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Chefs at Home: Scallop Fried Rice

  • Chef Mike Wiley
  • 4 min read

By Chef Mike Wiley of Eventide in Portland, Maine and Boston 

Fried Rice is one of my all-time favorite dishes. Before my cooking took a more professional (and competent) turn, good fried rice at home was my white whale. Invariably, I would destroy the kitchen, set off the smoke detectors, burn myself, and lose my temper only to have a greasy sodden mess on my hands. One of the great gifts of professional cooking is mise en place, everything in its place: laying out all of your ingredients before you start. This practice is the cornerstone of good fried rice. 

I make no claims to authenticity here (things would look a lot different with a wok burner). Don’t worry about enough BTU firepower, it really doesn’t matter that much, just proceed methodically and you’ll have fluffy, flavorful and lightly crunchy toasted rice. Some will blanch that I haven’t included soy sauce or stir-fry sauce. I’d rather get my salinity and savoriness from dried sources of umami (fermented black beans, dried scallops, and cured pork). If you don’t have these ingredients on hand and must use a brown savory sauce, stir it in as a final step and go light—too much liquid affects the texture and stains the rice. Enjoy! 

Serves 2 to 3

Ingredients:

8 large scallops , abductor muscle removed and reserved

¾ cup water 

¾ cup white rice, uncooked

3 mustard greens, thinly sliced 

3-4 tablespoon peanut oil/canola 

1-inch piece of fresh ginger, peeled and minced 

1 garlic clove, minced  

1 scallion   

Kosher salt, to taste 

Freshly ground black pepper, to taste 

1 tablespoon dried pork, shaved and julienned  (optional)

1 teaspoon fermented black beans, minced (optional)

1 fat pinch bonito flake 

1 pinch espelette pepper 

1 pinch Korean chili flake 

1 teaspoon sesame seed, lightly toasted 

 

Instructions:

The day before you intend to serve the rice, clean the scallops. Separate the abductor muscle from the scallop proper, but don’t throw them out! While they’re chewy and sort of unpleasant they are undeniably scallop-y, so we dehydrate them. If you’ve got a dehydrator, 140F for an afternoon should do it. Failing that, preheat your oven to 200F, five minutes later turn it off. Place the scallops in the off-oven, and several hours later they will be dry and brittle. That means they’re done. 

Place your dried scallop abductors in the bowl of your rice cooker, or wherever you cook your rice. Bring the water to a boil and pour over to make a quick scallop infusion. Once the infusion has cooled (a couple hours later), remove the spent scallop bits and cook the rice. 

When the rice is done, spread it out to maximize surface area - we’re looking to lightly dry and quickly cool the rice. Place the rice in the fridge uncovered for at least several hours, and preferably overnight.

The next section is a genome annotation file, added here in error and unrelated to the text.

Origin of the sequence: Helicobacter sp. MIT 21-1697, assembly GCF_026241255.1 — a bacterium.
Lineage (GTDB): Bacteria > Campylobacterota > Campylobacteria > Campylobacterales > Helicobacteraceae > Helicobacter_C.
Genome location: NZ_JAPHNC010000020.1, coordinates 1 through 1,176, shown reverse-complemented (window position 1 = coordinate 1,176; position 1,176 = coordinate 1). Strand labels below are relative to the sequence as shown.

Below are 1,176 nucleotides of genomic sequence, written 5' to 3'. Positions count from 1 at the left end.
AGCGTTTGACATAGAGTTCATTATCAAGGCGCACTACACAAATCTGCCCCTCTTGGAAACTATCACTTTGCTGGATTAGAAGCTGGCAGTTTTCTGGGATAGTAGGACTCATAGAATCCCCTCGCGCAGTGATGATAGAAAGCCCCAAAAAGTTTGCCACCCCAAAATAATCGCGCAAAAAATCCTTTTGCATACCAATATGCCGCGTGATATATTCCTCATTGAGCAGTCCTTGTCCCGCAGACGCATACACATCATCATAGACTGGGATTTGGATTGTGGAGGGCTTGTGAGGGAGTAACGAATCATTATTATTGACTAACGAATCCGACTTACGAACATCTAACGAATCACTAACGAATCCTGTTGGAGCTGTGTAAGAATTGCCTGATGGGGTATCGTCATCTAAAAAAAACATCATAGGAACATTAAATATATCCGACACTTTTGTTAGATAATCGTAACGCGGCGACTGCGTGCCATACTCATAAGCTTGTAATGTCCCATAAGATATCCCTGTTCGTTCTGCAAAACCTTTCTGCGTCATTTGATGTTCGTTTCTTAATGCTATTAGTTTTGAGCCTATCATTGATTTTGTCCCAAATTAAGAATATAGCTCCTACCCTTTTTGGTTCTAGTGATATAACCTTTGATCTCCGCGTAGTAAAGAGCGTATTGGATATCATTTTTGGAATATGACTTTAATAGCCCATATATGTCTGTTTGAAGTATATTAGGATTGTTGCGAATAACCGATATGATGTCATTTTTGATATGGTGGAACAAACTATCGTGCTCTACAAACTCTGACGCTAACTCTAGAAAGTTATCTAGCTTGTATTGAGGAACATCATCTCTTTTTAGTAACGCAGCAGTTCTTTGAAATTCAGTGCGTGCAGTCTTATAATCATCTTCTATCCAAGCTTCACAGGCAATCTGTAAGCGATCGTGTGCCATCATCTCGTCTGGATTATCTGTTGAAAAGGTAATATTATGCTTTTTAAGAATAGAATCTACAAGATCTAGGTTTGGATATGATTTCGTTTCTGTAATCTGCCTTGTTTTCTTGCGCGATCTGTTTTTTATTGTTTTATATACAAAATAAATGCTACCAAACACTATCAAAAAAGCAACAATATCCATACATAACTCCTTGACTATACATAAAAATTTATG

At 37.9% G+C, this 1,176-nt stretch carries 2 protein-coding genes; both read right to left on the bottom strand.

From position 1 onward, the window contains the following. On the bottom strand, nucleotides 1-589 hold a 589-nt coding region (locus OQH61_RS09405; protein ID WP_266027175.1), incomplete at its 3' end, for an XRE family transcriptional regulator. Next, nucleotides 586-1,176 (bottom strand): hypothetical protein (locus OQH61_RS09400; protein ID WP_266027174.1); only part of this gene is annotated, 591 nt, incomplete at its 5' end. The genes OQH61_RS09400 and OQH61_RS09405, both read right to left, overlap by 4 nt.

When you’re ready to make the fried rice, separate the scallion white from the darker tops. Finely slice the scallion tops and mince the light green and white bottoms. 

Gather up your ingredients - It’s mise en place time! Make little piles or grab some cute little containers have everything ready.

In a heavy bottomed pan, cast-iron or stainless steel, sear the scallops hard on one side only. Don’t turn them, transfer them to a paper towel-lined plate, to drain. Season them with salt and pepper. 

Cook the mustard greens in the same pan, take advantage of the opportunity to scrape up any caramelized scallop-y goodness. A fish spatula or a wooden spoon would work well here. Continue to cook over medium heat until the greens have dropped their liquid and it has been cooked away. Transfer to a plate. 

Rinse your pan quickly, return to the burner and crank the heat. While the pan is heating back up, cut each par-cooked scallop in half. Once you see a whisper of smoke coming off the pan, add a couple tablespoons of oil. When the oil shimmers, but before it’s really smoking, add the rice. Shake it around or stir, making sure to coat each grain with the thinnest film of oil, then STOP. Fight the temptation to touch the rice for a couple minutes, think of this as a searing step. 

After you’ve seared your rice on one side, give the pan a gentle shake, the rice should feel/sound less like soft cooked grains moving around the pan, and more like par-cooked rice. If it sounds as though you’ve got a crispy bottom on your bed of rice, toss it twice and add a pinch of salt.  

Scoot all the rice to one side of the pan and tilt the pan so that when you add a tablespoon of oil, it collects in a pool opposite the piled rice. Immediately dump ginger, garlic, scallion whites into the oil and stir around to ensure it cooks completely. Toss these cooked aromatics with the rice. 

Scatter cured pork and fermented black beans, if using, over the aromatized rice, toss to combine. Appreciate the aroma, you’re killing it. Return the cooked mustard greens to the mix, toss to combine. 

Add the par-cooked scallops and cook, stirring the rice for a minute or two just to warm the scallops through. Taste the rice and add salt if necessary. 

Pile in a triumphant mound, top with scallion tops and bonito, a pinches of the chile flakes, some sesame seeds and, a few grinds of black pepper. Serve immediately. 

 

For more great recipes like this, get the Eventide Cookbook, Eventide: Recipes for Clambakes, Oysters, Lobster Rolls, and More from a Modern Maine Seafood Shack 

On Instagram, follow Eventide Portland and Eventide Fenway 

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